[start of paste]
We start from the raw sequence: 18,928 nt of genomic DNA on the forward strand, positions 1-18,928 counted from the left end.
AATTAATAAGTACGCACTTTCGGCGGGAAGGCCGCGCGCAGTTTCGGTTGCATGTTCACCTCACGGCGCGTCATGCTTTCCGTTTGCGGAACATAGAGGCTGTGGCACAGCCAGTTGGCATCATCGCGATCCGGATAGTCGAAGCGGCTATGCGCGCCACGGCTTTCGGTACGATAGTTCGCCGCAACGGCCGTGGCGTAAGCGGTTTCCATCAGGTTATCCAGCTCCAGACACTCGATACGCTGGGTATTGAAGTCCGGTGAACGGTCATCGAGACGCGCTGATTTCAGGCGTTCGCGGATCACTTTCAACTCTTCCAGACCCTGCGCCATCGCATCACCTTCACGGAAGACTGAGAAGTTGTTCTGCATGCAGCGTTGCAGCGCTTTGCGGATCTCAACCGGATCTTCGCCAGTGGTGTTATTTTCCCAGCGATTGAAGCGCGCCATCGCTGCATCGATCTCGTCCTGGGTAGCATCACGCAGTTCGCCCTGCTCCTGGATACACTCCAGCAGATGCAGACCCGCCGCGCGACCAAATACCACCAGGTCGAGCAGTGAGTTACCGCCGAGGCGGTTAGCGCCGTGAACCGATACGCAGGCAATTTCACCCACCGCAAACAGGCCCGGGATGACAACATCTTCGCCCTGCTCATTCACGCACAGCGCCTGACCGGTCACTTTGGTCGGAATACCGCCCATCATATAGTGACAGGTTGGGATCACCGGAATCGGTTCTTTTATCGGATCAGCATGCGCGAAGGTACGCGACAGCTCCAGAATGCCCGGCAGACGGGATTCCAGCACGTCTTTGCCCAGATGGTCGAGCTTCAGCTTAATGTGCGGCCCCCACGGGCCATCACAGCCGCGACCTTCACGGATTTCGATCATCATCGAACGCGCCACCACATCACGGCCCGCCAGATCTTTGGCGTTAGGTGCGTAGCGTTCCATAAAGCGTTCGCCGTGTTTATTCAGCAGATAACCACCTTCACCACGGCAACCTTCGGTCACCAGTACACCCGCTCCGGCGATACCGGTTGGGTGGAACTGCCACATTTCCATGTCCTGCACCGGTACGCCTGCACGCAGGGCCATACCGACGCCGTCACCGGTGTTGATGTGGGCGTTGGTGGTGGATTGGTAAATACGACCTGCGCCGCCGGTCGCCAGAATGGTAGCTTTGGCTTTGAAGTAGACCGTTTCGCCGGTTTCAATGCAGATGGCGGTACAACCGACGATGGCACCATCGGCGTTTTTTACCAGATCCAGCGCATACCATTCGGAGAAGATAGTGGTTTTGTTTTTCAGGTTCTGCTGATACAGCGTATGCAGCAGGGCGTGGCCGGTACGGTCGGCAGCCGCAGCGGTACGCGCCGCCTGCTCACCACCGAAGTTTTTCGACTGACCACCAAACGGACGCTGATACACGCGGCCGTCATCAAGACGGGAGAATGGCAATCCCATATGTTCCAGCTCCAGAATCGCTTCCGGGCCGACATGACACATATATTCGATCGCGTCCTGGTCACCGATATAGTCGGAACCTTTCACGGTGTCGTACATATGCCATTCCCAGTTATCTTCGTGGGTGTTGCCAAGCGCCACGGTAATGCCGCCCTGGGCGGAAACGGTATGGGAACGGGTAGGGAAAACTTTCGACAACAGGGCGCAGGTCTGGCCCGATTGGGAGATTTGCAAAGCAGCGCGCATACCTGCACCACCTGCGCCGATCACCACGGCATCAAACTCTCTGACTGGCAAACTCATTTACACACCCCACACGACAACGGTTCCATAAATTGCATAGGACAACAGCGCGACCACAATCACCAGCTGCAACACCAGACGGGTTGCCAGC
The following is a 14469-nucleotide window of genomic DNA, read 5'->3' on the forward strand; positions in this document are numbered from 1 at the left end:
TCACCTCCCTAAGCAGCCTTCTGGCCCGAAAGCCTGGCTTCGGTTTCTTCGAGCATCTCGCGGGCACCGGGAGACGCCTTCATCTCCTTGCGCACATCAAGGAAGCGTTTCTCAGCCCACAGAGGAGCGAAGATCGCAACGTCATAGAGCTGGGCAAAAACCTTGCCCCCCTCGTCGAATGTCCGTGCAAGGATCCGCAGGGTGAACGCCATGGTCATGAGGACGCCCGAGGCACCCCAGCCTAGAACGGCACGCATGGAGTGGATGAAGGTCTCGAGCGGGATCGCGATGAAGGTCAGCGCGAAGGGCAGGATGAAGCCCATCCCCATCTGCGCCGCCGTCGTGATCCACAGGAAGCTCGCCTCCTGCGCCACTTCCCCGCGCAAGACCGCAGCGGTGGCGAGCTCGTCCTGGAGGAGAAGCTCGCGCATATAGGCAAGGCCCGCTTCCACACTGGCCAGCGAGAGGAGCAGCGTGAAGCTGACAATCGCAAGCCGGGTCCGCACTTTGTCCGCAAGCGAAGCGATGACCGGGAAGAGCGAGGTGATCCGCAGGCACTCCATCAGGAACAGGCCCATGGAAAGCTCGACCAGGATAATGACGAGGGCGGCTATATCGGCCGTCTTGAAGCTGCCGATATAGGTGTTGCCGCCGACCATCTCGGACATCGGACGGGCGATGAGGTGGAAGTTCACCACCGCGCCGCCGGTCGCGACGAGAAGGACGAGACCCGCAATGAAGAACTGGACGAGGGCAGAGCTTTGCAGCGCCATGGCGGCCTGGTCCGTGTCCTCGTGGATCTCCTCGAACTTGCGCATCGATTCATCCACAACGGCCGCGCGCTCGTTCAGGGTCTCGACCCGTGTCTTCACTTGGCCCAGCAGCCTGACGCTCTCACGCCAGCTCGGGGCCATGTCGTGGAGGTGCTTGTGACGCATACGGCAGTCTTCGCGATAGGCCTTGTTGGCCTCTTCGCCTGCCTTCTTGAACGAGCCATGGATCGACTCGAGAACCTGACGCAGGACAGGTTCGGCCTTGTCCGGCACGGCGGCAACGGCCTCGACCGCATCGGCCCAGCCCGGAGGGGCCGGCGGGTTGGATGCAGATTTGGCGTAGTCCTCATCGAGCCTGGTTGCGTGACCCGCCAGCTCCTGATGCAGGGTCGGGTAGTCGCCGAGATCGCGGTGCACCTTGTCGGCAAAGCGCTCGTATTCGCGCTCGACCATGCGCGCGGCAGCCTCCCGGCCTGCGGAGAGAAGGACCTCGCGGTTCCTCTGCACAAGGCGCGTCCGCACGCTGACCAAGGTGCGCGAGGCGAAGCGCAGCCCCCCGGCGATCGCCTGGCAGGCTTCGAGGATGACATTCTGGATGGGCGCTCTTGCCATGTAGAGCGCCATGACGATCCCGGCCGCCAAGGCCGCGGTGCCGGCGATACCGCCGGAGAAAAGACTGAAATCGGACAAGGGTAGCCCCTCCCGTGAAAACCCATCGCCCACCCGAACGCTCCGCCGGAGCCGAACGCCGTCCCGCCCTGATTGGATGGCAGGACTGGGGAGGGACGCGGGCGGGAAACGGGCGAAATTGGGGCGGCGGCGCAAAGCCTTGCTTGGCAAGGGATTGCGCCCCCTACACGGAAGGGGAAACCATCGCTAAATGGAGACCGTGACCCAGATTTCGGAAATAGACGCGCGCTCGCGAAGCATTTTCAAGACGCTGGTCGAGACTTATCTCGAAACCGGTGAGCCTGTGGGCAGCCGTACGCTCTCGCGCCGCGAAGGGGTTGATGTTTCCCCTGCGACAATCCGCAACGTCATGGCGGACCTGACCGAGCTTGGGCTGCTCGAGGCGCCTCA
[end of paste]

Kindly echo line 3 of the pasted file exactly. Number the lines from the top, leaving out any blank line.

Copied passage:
The following is a 14469-nucleotide window of genomic DNA, read 5'->3' on the forward strand; positions in this document are numbered from 1 at the left end: